Answers in civil procedures must be submitted in written form, by a lawyer admitted to the Bar. Once the exchange of briefs has occurred, the magistrate will put an end to submissions and, during a hearing, will summarise orally the parties’ positions, and ask the lawyers if anything should be added. Usually, pleadings are very short, if any. In commercial proceedings, written submissions are not required by the code, but are usually prepared by the lawyers to facilitate the court’s work.
The writ served by the plaintiff is similar to a judicial contract that cannot be modified during the proceedings by new demands or claims.
The plaintiff would then need to serve a new writ. The plaintiff may nonetheless request the court to appoint an expert or hear a witness. Furthermore, the plaintiff may file an additional demand. In regard to the defendants, they are not bound by the judicial contract and can file counterclaims if there is a sufficient link with the writ. Amicus curiae briefs are not foreseen by the New Code of Civil Procedure. Nevertheless, any party claiming a personal interest to intervene can submit a petition motivating its desire to have its say. The court will decide on the admissibility of such intervention in the decision it will render.
Civil courts filings are not publicly available. Judgements are publicly available, but they are anonymised; they are not available online.
Civil hearings are open to the public, but no TV cameras or photographers during the court hearing are allowed, without specific court permission.
The court can render interim assessments on specific procedural issues, or require bonds. Also, on the merits, courts can rule initially that one party committed a breach of contract, and appoint an expert to assess the damage suffered by the other party. If a court is informed that discussions are ongoing between the parties to reach to a settlement, it will agree to stay the proceedings in order for the parties to discuss freely. However, the courts do not have an active role in such discussions. Courts cannot convey the parties to settlement conferences.
The referral to mediation is an option. It is however compulsory, before the litigation, if the parties have contractually agreed to try to settle the issue through a mediation or another form of ADR prior to initiating the proceedings. Indeed, if the defendant raises in limine litis the existence of such a provision which has been disregarded by the plaintiff, the court should declare itself incompetent to take notice of the litigation.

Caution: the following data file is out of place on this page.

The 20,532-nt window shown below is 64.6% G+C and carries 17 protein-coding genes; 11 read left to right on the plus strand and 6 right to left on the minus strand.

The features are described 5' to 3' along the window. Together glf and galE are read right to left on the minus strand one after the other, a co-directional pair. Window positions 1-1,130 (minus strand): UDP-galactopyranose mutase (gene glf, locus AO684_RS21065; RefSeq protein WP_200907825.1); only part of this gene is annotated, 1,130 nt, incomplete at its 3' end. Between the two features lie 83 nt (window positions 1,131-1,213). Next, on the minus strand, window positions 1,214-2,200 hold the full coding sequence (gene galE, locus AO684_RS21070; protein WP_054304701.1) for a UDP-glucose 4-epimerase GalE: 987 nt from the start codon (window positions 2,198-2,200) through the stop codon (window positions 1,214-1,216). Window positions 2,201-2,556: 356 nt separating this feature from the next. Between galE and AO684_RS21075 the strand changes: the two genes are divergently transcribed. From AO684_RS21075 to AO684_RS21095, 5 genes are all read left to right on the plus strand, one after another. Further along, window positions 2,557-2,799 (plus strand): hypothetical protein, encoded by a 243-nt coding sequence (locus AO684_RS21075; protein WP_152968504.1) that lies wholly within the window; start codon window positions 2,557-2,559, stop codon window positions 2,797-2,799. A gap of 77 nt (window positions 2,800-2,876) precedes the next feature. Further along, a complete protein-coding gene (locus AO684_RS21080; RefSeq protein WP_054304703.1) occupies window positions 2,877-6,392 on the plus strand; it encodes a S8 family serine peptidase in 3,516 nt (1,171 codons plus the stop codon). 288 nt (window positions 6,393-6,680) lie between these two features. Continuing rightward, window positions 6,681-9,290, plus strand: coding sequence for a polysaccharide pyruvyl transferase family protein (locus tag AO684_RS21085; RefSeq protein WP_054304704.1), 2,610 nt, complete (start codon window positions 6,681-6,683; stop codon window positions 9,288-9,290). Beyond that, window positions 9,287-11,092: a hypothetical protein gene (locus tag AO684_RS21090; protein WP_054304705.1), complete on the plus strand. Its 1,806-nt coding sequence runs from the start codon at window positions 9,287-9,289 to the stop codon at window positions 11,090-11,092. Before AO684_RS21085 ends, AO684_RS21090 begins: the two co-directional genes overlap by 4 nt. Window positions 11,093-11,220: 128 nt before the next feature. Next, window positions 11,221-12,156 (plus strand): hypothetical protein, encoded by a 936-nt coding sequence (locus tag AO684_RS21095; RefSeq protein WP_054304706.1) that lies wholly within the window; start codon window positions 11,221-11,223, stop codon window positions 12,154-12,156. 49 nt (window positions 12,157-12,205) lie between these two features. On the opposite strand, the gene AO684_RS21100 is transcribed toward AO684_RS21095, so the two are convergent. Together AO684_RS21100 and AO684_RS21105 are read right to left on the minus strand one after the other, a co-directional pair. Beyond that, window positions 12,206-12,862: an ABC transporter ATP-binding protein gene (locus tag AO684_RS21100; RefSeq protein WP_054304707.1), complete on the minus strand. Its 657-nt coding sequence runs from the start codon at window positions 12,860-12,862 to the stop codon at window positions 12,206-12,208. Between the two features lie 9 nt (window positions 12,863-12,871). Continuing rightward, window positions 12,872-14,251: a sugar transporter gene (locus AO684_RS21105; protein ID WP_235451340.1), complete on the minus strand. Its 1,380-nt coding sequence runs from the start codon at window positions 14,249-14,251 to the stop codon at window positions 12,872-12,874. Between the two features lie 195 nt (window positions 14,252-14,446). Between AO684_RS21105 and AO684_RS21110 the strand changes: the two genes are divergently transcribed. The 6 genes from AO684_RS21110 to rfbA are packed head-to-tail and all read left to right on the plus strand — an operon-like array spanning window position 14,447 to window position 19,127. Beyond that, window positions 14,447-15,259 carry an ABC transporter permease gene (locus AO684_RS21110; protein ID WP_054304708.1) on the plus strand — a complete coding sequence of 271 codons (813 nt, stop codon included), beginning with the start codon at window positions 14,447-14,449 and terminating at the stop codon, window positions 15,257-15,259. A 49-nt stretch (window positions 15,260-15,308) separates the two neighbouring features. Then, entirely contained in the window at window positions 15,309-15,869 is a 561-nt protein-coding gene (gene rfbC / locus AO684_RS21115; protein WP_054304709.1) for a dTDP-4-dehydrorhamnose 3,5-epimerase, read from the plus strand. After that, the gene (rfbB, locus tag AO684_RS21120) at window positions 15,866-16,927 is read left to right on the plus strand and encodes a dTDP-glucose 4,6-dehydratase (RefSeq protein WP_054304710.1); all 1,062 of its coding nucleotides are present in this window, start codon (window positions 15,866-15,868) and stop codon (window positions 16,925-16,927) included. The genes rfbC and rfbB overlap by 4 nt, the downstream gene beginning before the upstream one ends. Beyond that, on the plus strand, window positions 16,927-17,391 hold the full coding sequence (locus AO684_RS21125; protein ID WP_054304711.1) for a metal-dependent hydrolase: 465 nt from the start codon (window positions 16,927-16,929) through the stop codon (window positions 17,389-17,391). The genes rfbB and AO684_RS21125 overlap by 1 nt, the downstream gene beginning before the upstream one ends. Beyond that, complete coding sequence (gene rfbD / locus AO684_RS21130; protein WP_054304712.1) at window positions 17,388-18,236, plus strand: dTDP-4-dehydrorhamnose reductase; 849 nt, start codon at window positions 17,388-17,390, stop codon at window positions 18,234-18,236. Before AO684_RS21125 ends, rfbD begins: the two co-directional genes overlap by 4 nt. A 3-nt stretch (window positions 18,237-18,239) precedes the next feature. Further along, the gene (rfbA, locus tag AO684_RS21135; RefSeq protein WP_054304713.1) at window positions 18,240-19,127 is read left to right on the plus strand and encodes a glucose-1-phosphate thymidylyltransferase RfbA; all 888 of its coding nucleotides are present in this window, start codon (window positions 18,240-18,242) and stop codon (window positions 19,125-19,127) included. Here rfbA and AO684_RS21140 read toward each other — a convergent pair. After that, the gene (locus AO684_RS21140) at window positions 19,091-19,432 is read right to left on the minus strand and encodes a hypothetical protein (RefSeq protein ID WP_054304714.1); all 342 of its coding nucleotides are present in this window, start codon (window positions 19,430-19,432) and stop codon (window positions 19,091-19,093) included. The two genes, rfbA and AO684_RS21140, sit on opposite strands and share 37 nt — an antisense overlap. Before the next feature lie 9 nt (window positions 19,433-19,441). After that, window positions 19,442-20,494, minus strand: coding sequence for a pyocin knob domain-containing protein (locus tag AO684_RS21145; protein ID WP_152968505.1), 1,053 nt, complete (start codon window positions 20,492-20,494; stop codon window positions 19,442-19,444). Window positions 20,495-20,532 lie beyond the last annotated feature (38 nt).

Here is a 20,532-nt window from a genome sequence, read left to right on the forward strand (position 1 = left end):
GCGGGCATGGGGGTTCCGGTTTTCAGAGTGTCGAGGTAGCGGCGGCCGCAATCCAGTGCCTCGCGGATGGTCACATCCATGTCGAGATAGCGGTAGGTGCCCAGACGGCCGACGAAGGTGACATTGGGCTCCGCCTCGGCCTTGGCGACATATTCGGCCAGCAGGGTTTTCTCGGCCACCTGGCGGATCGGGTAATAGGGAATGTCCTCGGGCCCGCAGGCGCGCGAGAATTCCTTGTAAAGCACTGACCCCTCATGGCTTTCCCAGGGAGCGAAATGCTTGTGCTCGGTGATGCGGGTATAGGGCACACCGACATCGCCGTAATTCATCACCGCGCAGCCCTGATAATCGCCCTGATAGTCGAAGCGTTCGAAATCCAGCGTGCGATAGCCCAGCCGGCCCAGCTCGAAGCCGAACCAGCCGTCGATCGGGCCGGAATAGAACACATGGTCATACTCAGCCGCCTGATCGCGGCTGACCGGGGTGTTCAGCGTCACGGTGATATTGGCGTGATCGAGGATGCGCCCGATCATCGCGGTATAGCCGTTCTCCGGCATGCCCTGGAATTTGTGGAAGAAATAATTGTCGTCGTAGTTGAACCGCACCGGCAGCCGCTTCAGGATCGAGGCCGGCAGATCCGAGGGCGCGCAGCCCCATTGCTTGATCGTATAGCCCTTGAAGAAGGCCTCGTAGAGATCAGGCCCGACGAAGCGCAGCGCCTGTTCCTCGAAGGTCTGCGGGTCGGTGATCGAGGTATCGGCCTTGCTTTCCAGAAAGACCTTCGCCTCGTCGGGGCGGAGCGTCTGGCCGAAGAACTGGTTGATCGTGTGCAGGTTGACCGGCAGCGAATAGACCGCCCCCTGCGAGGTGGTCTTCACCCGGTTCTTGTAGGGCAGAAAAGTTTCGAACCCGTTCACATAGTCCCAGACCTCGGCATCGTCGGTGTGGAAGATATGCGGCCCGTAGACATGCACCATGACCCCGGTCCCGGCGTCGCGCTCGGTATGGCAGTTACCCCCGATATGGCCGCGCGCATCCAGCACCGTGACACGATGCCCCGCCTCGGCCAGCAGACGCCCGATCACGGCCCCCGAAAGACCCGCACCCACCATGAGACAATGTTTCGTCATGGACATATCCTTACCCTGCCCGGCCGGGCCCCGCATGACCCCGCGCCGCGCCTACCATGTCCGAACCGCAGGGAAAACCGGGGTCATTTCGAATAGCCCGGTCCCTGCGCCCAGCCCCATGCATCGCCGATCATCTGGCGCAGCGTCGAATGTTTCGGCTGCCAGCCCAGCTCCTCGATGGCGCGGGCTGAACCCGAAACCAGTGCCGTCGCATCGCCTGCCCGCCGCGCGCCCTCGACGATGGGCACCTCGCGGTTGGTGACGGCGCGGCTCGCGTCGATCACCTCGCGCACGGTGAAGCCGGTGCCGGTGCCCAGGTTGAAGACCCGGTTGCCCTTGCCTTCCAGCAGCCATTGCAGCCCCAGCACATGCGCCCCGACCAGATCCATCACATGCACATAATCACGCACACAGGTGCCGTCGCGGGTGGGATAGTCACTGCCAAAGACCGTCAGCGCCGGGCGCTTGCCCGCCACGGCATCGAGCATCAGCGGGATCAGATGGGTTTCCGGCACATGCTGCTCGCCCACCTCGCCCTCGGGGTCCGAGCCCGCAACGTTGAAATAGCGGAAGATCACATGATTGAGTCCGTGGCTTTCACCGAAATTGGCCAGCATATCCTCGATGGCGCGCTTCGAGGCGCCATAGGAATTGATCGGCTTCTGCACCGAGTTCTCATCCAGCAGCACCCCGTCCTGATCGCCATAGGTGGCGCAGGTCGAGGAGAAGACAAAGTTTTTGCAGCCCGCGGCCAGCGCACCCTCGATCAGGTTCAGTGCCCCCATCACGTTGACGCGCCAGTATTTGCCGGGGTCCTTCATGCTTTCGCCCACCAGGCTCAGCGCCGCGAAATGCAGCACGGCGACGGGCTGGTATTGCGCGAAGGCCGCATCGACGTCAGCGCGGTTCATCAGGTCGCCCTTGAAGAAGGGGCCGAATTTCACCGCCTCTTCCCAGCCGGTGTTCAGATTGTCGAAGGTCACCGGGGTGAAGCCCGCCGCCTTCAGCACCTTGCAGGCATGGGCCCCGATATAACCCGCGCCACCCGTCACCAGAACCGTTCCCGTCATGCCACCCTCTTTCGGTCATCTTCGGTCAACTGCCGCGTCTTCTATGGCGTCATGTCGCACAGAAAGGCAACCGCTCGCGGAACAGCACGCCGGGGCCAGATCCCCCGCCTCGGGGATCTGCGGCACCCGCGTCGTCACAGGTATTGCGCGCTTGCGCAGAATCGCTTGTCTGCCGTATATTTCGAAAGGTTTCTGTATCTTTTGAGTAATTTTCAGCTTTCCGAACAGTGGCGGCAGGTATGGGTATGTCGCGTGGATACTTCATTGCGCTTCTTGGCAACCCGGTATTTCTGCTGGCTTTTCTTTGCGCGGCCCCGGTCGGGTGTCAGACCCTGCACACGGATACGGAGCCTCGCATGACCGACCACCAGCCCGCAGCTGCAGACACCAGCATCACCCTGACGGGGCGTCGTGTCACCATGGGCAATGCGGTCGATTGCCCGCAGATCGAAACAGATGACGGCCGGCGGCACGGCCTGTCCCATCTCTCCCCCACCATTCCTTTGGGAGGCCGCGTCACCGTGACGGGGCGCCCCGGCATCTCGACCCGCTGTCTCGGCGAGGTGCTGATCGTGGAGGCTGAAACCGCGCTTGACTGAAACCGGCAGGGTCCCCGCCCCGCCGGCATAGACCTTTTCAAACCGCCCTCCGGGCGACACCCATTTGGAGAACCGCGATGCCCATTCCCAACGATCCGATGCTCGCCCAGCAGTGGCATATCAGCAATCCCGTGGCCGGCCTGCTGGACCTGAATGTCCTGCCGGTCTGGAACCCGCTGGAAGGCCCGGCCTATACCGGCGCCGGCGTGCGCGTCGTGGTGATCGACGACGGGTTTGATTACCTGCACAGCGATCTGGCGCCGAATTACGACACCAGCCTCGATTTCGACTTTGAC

The New Code of Civil Procedure provides a specific framework for emergency proceedings to be admissible:
• in case of emergency and if there is no serious challenge;
• to prevent an imminent damage; and
• to stop a manifestly unlawful act.
Indeed, the judge sitting in interim proceedings is the judge of the evidence and will not consider the merits of the case. The judge will issue an order which is immediately enforceable, notwithstanding an appeal.
See also question 18. The plaintiff must prove that there is an urgency to take a decision and/or that an irreparable damage is imminent, or an unlawful act should be stopped.
In civil matters, the court can render the following decisions:
• a provisional court order: decisions on procedural steps; are not either definitive decisions nor substantive decisions;
• an interlocutory decision: substantive decisions ruled during the proceeding but which don’t close the trial. For example, the court decides that there has been a breach of contract and appoints an expert to determine the quantum of the damages. Final decisions are decisions that close the proceeding.
In written civil proceedings, the court will render its decision once the instruction phase is terminated (that is, when the parties consider that all matters has been discussed in their briefs), and a hearing has taken place during which the parties have presented the arguments laid down in their briefs. In oral proceedings, the court will render its decision after a hearing has taken place during which the parties have presented the arguments laid down in their briefs. Courts can, upon petition, render a decision deciding only on admissibility. It can be compared to a summary judgment motion.